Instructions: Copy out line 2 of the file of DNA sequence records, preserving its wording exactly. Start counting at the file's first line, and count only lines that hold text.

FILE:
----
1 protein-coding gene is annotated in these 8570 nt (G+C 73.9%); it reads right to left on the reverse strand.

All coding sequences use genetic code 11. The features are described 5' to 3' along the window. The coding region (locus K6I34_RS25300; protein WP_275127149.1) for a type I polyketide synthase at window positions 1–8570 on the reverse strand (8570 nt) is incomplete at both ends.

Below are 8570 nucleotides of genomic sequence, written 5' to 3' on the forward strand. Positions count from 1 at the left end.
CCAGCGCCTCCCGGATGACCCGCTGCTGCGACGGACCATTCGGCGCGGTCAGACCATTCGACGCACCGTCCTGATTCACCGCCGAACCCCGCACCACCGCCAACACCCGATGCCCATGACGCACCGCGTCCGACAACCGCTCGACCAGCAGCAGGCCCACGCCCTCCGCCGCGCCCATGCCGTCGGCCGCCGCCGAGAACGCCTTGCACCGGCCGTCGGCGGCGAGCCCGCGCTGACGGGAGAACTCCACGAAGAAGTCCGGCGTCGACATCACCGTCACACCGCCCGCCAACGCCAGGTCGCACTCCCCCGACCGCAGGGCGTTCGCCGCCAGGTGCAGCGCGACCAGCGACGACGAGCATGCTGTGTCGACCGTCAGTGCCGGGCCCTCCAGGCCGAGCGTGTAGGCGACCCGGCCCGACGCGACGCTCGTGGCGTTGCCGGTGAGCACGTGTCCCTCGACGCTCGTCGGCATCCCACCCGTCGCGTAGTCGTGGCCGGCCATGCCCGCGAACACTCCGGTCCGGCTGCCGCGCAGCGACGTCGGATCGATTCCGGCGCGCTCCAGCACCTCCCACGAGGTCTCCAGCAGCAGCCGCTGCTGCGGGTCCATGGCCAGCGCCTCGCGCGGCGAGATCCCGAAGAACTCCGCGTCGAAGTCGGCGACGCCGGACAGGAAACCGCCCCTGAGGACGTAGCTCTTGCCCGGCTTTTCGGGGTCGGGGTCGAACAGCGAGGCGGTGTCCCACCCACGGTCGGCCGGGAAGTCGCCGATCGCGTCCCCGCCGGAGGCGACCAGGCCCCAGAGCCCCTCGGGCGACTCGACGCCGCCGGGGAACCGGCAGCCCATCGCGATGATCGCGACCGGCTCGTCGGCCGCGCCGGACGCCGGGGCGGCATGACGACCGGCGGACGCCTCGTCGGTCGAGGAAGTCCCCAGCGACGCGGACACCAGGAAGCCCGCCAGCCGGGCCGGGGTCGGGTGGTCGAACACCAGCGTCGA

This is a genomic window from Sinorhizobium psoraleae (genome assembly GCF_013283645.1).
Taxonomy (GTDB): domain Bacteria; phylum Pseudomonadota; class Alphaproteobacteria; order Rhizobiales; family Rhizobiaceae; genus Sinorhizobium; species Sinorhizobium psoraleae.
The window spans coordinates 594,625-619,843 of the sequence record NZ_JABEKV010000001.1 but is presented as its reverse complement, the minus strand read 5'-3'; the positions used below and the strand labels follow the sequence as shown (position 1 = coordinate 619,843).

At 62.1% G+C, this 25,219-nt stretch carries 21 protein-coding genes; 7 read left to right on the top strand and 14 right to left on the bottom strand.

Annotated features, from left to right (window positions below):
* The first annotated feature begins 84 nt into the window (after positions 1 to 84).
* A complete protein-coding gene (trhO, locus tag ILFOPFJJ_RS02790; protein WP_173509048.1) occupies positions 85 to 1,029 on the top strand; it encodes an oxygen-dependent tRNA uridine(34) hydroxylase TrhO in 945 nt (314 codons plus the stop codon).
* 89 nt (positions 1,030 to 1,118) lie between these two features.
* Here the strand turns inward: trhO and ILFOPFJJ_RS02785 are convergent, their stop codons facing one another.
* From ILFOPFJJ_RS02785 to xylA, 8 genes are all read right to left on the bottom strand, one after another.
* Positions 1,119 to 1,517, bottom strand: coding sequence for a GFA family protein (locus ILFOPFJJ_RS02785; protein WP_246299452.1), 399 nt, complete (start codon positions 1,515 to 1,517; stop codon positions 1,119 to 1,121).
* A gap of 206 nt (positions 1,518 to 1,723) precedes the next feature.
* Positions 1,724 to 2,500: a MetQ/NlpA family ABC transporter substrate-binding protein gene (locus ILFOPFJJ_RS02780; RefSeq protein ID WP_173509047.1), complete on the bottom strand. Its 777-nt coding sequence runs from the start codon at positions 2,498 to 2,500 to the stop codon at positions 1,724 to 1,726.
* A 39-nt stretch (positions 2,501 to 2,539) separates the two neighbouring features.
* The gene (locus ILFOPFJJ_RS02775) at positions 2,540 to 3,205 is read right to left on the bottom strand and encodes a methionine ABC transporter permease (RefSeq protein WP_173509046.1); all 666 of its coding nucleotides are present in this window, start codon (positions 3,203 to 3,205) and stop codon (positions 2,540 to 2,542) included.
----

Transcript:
All coding sequences use genetic code 11. The features are described 5' to 3' along the window. The coding region (locus K6I34_RS25300; protein WP_275127149.1) for a type I polyketide synthase at window positions 1–8570 on the reverse strand (8570 nt) is incomplete at both ends.